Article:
QSL / Sarah DeFusco

War Stories

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My bruises developed when I was nine years old. They pooled under my skin like oil spills. They boiled beneath the surface. My veins were hot with an electric current. It was too soon to feel the lecherous sensation of clammy hands pulling cotton past my boney knees, scraped and scratched from falling off my bike. I’d just taught myself how to ride without using the handlebars. I’d taught myself that, like riding a bike, I needed a sense of balance. So I taught myself to run. I pushed away the pavement with the soles of my shoes and I ran until the flames in my eyes swelled like a forest fire. Except no one saw the smoke in every exhale, or the matchsticks I’d kept hidden under my tongue.

My mother warns me, now, at eighteen, about the dangers of my bra showing in public. She says, “leave something to the imagination.” She never once told me that my anatomy was normal. I lived in timid skin stretched over fragile bones.

Eighteen never held my hand when I crossed the street. It raised a middle finger to every scumbag who pursed his lips and launched a two-toned whistle spinning like a bullet in my direction. Blood rushes to my head, and you blame me for the blood rushing to yours. I don’t owe you anything.

So let’s talk about rejection. Call me a cunt. It’s the only part of me you value. Stainless steel spray-painted gold, I am a bitter taste. Call me a bitch. Tell me about how tired you are, how you had a long day at work, and just want a good fuck. Call me a bitch. I’m branding the word “no.”

I felt fourteen in the back of my throat, in curled fingers molded firmly to the shape of my skull. Fourteen was indecency.

 

 

My mother only expressed her concern in spurts over the phone to long-distance relatives who would never have the pleasure of meeting the sexist pig who held my hand. “I know this is hard,” they’d say when I broke it off. It wasn’t harder than keeping down bile. It wasn’t harder than the pressure against the zipper of his jeans.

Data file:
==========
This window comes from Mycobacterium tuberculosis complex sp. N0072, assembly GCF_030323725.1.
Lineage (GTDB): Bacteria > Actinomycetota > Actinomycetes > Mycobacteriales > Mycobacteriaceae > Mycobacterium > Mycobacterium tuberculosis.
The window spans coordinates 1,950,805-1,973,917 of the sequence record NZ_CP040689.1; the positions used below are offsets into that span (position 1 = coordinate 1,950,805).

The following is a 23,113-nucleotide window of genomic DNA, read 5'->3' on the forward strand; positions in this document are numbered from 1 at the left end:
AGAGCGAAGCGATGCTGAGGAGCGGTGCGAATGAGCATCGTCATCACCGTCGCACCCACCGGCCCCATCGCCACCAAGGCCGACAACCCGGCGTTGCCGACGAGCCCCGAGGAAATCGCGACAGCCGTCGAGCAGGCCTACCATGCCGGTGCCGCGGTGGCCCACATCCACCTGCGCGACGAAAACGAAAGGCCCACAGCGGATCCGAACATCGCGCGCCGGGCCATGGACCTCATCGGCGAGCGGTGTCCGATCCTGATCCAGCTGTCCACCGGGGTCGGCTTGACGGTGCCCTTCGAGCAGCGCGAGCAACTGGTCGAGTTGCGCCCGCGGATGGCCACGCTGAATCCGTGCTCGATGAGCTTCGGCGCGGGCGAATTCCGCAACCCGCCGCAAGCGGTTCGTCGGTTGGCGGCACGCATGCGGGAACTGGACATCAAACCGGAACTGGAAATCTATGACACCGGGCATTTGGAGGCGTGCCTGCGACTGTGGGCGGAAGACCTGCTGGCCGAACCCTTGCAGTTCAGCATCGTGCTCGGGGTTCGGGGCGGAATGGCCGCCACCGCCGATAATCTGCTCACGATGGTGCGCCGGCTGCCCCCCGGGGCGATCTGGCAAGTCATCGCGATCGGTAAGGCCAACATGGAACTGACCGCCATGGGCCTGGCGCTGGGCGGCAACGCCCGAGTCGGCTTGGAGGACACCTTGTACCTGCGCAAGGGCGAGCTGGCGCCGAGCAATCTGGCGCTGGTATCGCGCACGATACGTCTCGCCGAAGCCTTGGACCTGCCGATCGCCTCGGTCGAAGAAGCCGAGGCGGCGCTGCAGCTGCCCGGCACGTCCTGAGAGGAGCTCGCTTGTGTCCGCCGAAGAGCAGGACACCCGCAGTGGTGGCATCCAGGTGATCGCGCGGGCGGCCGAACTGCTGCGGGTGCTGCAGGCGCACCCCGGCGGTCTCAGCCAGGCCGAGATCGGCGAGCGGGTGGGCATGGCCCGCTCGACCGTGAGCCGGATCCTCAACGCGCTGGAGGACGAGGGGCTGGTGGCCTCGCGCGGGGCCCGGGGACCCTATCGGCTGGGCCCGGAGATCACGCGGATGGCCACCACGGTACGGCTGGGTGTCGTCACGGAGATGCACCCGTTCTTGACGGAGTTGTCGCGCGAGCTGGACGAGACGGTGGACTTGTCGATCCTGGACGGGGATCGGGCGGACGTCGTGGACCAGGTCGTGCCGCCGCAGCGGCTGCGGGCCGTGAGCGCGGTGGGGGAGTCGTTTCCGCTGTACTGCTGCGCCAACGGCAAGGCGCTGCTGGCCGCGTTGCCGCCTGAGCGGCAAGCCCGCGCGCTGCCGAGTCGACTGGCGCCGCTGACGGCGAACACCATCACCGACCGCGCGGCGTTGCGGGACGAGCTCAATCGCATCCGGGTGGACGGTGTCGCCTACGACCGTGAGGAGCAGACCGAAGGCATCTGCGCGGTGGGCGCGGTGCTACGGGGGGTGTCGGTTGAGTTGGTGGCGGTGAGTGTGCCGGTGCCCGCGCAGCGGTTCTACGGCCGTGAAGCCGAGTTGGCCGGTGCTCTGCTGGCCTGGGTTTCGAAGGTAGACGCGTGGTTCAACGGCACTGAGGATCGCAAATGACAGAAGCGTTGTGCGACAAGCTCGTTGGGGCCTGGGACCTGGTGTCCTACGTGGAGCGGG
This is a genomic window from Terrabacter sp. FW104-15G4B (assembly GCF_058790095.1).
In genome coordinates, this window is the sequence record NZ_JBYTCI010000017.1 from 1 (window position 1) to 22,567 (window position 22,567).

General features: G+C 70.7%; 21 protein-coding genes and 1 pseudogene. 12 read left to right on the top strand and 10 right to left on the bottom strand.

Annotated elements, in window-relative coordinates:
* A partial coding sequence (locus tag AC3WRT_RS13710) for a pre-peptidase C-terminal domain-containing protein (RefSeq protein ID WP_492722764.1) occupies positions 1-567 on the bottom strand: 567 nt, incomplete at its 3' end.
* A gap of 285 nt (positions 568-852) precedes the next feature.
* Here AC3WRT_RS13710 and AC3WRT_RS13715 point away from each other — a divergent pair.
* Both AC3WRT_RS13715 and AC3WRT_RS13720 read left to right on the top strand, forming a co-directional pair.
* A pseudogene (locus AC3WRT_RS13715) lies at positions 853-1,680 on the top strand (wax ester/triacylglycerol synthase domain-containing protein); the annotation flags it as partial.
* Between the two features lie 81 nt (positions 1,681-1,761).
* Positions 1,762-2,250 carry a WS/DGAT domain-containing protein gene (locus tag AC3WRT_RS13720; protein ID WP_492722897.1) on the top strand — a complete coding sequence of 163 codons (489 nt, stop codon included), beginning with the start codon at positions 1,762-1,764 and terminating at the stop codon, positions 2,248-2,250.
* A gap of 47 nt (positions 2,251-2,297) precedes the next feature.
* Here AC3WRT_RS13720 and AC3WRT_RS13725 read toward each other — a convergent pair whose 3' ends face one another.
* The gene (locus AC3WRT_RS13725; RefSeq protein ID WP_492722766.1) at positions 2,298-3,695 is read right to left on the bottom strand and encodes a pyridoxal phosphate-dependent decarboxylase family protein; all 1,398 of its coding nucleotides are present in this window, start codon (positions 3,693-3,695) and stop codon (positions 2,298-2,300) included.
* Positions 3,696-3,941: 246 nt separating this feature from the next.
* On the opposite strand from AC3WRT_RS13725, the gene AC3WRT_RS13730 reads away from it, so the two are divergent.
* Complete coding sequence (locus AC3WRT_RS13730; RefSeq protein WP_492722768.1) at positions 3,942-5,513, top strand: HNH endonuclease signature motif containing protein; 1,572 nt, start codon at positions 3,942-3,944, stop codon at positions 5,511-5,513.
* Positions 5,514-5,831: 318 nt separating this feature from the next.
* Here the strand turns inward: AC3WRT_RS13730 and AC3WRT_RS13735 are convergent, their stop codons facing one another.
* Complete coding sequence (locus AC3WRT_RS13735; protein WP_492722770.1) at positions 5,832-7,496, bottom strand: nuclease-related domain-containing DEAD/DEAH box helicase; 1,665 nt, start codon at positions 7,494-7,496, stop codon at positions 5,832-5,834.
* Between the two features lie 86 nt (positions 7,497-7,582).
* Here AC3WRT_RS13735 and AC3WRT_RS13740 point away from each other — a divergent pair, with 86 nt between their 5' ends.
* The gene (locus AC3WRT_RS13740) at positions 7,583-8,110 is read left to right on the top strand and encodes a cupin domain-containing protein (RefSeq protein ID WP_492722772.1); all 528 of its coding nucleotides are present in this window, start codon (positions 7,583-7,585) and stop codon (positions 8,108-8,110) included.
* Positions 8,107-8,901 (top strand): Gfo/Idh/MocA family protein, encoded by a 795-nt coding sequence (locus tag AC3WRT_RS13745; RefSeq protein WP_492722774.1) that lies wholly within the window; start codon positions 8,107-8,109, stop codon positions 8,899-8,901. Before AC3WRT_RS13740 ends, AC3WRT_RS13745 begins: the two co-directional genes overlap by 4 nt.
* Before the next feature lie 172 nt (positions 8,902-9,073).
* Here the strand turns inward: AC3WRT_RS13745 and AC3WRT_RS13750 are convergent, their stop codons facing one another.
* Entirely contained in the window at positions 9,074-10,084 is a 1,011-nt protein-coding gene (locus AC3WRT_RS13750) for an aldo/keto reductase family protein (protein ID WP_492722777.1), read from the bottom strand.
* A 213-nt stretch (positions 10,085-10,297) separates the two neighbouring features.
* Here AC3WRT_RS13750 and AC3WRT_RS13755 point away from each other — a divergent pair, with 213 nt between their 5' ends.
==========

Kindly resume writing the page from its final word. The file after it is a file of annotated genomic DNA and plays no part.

How do you define imprisonment? How do you tell a thirteen-year-old girl that your son can’t handle her exposed shoulders at school? No, we know it’s ninety degrees. But our son’s education is more important than your health.

“Now girls, don’t forget that your body is a temptation. Cover it up.”

“Never walk down the street alone at night, without a buddy.”

“They sell pepper spray as key chains now.”

“When you punch, aim for the neck, stomach, or groin. But don’t hurt them too severely.”

“Remember, with clothes like those, you’re asking for it.”

I swallowed eighteen with a vengeance. I am scarred with fingerprints. Every single identity that treated “no” as a two-letter gunshot have already stuck their fingers in ink and rolled them across my skin. As if being a woman was a crime, and this was my punishment. At nine years old, I never would’ve wished for death. I forget at what age I stopped looking both ways before crossing the street.

You wear a cross around your neck. I wear white knuckles around mine. God gave you the gift of strength. God made me a liability. He gave me an ego that is paper thin, penetrable like a fist to drywall. A fist I caught in the palm of my hand. They never teach us to fight fire with fire, but when it’s all you’re made of, it’s hard to be anything else.

Just because your hand can fold itself to the shape of my waist does not mean it belongs there. I do not belong to you. Permission is not optional. Three drinks down, and I still do not belong to you. I will not go home with you. I do not need you in the same way that the sun never touches the moon.

Think about your mother. Think about your daughter. Think about the same blood and flesh convulsing in an outrage. One day your daughter will be nine years old. One day your daughter will burst into flames.

I am not looking for a place on the throne. I am expecting you to stand up out of it. I will stare at an empty seat all my life if it means I can wear a V-neck to the grocery store and leave with no color in my cheeks. I am not fresh meat. Your hands are not graceful. They are knives delving into already open wounds. I do not appreciate you telling me I am beautiful. That’s something only I need to tell myself.

I am the ocean. I am the sea. Mother, you weren’t there when I fell off my bike. You weren’t there two days later when my shell began to scab but my insides began to bleed. Now my current is too strong, and you’re afraid of drowning. Men will sink their anchors into me, looking for a home in some kind of vast unknown but I will send armies to keep my waters safe. I will start a war.

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